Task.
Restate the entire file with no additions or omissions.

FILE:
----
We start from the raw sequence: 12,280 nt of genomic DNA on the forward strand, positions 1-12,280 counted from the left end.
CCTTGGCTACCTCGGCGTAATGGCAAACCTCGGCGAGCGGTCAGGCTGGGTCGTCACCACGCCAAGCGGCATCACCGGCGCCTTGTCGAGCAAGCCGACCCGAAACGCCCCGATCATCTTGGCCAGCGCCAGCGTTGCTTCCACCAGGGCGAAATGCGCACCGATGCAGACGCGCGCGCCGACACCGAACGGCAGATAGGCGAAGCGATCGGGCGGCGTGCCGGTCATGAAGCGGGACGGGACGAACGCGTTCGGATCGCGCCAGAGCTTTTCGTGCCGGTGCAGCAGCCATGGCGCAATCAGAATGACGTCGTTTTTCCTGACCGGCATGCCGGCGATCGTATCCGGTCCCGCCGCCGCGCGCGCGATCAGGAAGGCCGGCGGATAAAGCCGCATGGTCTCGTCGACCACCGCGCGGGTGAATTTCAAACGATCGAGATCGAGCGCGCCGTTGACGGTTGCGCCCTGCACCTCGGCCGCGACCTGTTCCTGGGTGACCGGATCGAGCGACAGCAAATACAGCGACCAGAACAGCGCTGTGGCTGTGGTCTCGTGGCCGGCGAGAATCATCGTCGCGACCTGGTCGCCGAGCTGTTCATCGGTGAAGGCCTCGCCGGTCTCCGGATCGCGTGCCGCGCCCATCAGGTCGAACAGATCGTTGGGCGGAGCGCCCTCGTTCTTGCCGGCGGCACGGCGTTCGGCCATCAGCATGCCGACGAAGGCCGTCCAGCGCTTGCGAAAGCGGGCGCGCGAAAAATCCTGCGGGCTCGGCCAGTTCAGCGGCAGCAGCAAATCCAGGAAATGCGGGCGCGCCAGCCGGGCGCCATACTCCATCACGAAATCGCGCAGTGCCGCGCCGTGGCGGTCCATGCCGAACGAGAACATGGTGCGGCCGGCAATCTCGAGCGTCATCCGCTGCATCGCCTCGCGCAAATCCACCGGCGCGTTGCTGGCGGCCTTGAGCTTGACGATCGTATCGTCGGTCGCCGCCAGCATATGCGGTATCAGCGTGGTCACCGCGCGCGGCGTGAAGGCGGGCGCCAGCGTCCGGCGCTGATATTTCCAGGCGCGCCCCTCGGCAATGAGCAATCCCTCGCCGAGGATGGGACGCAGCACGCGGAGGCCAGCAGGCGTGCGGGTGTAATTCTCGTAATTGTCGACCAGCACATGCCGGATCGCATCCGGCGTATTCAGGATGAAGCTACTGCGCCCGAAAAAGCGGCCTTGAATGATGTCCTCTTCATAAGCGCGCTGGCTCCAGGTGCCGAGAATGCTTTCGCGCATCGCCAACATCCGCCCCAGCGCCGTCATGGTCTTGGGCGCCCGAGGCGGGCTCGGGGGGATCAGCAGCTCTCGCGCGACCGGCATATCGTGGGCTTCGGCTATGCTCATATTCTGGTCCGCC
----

We start from the raw sequence: 12,280 nt of genomic DNA on the forward strand, positions 1-12,280 counted from the left end.
CCTTGGCTACCTCGGCGTAATGGCAAACCTCGGCGAGCGGTCAGGCTGGGTCGTCACCACGCCAAGCGGCATCACCGGCGCCTTGTCGAGCAAGCCGACCCGAAACGCCCCGATCATCTTGGCCAGCGCCAGCGTTGCTTCCACCAGGGCGAAATGCGCACCGATGCAGACGCGCGCGCCGACACCGAACGGCAGATAGGCGAAGCGATCGGGCGGCGTGCCGGTCATGAAGCGGGACGGGACGAACGCGTTCGGATCGCGCCAGAGCTTTTCGTGCCGGTGCAGCAGCCATGGCGCAATCAGAATGACGTCGTTTTTCCTGACCGGCATGCCGGCGATCGTATCCGGTCCCGCCGCCGCGCGCGCGATCAGGAAGGCCGGCGGATAAAGCCGCATGGTCTCGTCGACCACCGCGCGGGTGAATTTCAAACGATCGAGATCGAGCGCGCCGTTGACGGTTGCGCCCTGCACCTCGGCCGCGACCTGTTCCTGGGTGACCGGATCGAGCGACAGCAAATACAGCGACCAGAACAGCGCTGTGGCTGTGGTCTCGTGGCCGGCGAGAATCATCGTCGCGACCTGGTCGCCGAGCTGTTCATCGGTGAAGGCCTCGCCGGTCTCCGGATCGCGTGCCGCGCCCATCAGGTCGAACAGATCGTTGGGCGGAGCGCCCTCGTTCTTGCCGGCGGCACGGCGTTCGGCCATCAGCATGCCGACGAAGGCCGTCCAGCGCTTGCGAAAGCGGGCGCGCGAAAAATCCTGCGGGCTCGGCCAGTTCAGCGGCAGCAGCAAATCCAGGAAATGCGGGCGCGCCAGCCGGGCGCCATACTCCATCACGAAATCGCGCAGTGCCGCGCCGTGGCGGTCCATGCCGAACGAGAACATGGTGCGGCCGGCAATCTCGAGCGTCATCCGCTGCATCGCCTCGCGCAAATCCACCGGCGCGTTGCTGGCGGCCTTGAGCTTGACGATCGTATCGTCGGTCGCCGCCAGCATATGCGGTATCAGCGTGGTCACCGCGCGCGGCGTGAAGGCGGGCGCCAGCGTCCGGCGCTGATATTTCCAGGCGCGCCCCTCGGCAATGAGCAATCCCTCGCCGAGGATGGGACGCAGCACGCGGAGGCCAGCAGGCGTGCGGGTGTAATTCTCGTAATTGTCGACCAGCACATGCCGGATCGCATCCGGCGTATTCAGGATGAAGCTACTGCGCCCGAAAAAGCGGCCTTGAATGATGTCCTCTTCATAAGCGCGCTGGCTCCAGGTGCCGAGAATGCTTTCGCGCATCGCCAACATCCGCCCCAGCGCCGTCATGGTCTTGGGCGCCCGAGGCGGGCTCGGGGGGATCAGCAGCTCTCGCGCGACCGGCATATCGTGGGCTTCGGCTATGCTCATATTCTGGTCCGCC